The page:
Here are 4 African elections to watch out for in 2017.
Kenyans voted overwhelmingly for a new constitution, largely touted as one of the most progressive in 2010.
This ushered a new constitutional dispensation that brought forth devolution that ensured key functions such as health, public works are brought closer to the people away from control of the national government. Under Article 10 of the constitution, the country was divided into 47 counties.
Kenyans will go to the ballot on August 8, 2017 to vote for governors who are head of the county governments, senators, Members of Parliament, Women Representatives and Members of the County Assemblies.
The two main parties seeking to fight are the ruling Jubilee Party headed by the incumbent President Uhuru Kenyatta and his deputy William Ruto and the opposition Coalition for Reforms and Democracy (Cord) led by former Prime Minister Raila Odinga, former Vice President Kalonzo Musyoka and Moses Wetang’ula.
They have recently been joined by another former Vice President Musalia Mudavadi. During the last general elections in 2013, Uhuru Kenyatta garnered 6,173,433 votes representing 50.51 percent of the popular vote thereby avoiding a run-off second round of voting.
Raila Odinga came in second with 5,340,546 votes representing 43.70 percent of the vote.
Liberians head to the polls on October 10, 2017 to elect a new president and House of Representatives.
The President is elected using the two-round system, while the 73 members of the House of Representatives are elected by first-past-the-post voting in single-member constituencies.
The incumbent President Ellen Johnson Sirleaf has decided not to seek re-election after being in office since 2006.
Her absence will provide a golden opportunity for former FIFA World Player of the Year George Weah to become the next president of the West African nation.
Weah unsuccessfully ran for president in the 2005 election, losing to Ellen Johnson Sirleaf in the second round of voting while he ran for vice president in the 2011 election.
He was later elected to the Senate in 2014.
Others taking a stab at the presidency are vice president Joseph Nyumah Boakai, former foreign minister Augustine Ngafuan, former rebel leader Prince Johnson and businessman Benoni Urey.
Rwandans will go to polls on August 4, 2017 to elect the Head of State in the country’s third multiparty presidential elections.
President Paul Kagame, is seek a third term in office after the approval of constitutional amendments that allows him to run again next year. He was originally limited to two terms in office.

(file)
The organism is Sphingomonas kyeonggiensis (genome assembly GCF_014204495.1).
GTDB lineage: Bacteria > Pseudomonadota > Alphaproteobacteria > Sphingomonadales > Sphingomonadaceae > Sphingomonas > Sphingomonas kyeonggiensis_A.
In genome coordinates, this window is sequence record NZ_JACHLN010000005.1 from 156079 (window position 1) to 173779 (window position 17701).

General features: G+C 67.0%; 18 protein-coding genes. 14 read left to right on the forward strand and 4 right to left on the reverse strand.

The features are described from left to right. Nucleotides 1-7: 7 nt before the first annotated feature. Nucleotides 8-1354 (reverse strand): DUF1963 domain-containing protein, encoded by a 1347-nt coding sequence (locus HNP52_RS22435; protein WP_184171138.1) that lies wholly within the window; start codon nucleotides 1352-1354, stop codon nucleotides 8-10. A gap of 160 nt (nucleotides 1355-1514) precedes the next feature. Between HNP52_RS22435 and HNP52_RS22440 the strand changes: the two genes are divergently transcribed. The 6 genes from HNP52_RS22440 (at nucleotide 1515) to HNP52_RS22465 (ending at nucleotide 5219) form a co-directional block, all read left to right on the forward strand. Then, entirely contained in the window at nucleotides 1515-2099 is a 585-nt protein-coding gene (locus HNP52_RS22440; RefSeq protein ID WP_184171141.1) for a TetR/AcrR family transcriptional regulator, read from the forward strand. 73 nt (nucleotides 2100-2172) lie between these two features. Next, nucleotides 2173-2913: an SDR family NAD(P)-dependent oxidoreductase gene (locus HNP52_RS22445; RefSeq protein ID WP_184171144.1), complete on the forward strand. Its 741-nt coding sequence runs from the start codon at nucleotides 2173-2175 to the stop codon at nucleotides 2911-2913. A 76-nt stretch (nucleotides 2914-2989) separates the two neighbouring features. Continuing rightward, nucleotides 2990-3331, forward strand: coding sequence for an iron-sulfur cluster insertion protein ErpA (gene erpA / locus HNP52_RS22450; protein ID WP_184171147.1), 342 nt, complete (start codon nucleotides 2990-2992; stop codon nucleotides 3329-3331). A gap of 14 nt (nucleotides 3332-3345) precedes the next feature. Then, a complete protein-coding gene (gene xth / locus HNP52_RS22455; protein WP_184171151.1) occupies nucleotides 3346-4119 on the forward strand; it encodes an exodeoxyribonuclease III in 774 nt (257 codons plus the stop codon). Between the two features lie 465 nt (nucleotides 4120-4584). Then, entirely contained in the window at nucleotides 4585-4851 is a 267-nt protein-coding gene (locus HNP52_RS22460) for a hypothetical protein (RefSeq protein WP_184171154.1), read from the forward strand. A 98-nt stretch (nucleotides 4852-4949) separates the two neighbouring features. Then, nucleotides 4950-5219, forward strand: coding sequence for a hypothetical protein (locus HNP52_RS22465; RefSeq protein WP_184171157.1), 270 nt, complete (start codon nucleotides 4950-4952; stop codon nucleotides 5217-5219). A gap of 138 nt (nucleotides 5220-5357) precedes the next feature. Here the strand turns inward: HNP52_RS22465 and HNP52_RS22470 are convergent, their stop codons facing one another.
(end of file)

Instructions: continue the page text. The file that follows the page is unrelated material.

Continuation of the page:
Part of the amendments was the shortening of presidential terms from seven to five years, although this will not come into effect until 2024.
The move is likely to see Kagame to stay in power until 2034. He can run for another seven-year term in 2017, followed by two five-year terms.
In a televised address in January soon after the referendum, Kagame said: “You requested me to lead the country again after 2017. Given the importance and consideration you attach to this, I can only accept. But I don’t think that what we need is an eternal leader.”
Kagame and his ruling Rwanda Patriotic Front (RPF)-Inkotanyi party are expected to win the 2017 elections as opposition voices are limited, with only one recognised opposition party, the Democratic Green Party of Rwanda (DGPR). Others are in exile.
Kagame has been president since 2000, but he has effectively been in control since his forces marched into the Rwandan capital, Kigali, to end the 1994 genocide.
Somaliland will hold its much awaited presidential elections in March 2017.
The elections were to be held in November, but were postponed for a third time.
The country’s elections are unlike no other in the world, representing instead a hybrid of traditional and modern, selection and election, fierce debate and pragmatic compromise.
Members of the 275-seat Lower House of parliament and the 54-seat Upper House elect the president, according to the country’s Provisional Federal Constitution.
The president then thereafter appoints a prime minister who sets up a cabinet.
As universal elections are not yet possible in Somalia, 14,025 clan representatives who form part of an Electoral College elect the 275 members of the Lower House of parliament while regional parliaments elect the 54 members of the Upper House.
According to the country’s National Leadership Forum, 30% of seats in the Upper and Lower Houses will be reserved for women candidates. Also, the 51 delegates voting for each Lower House parliamentarian will need to be made up of at least 30% women.
Incumbent President Ahmed Mohamed Silanyo will not be running for a second term.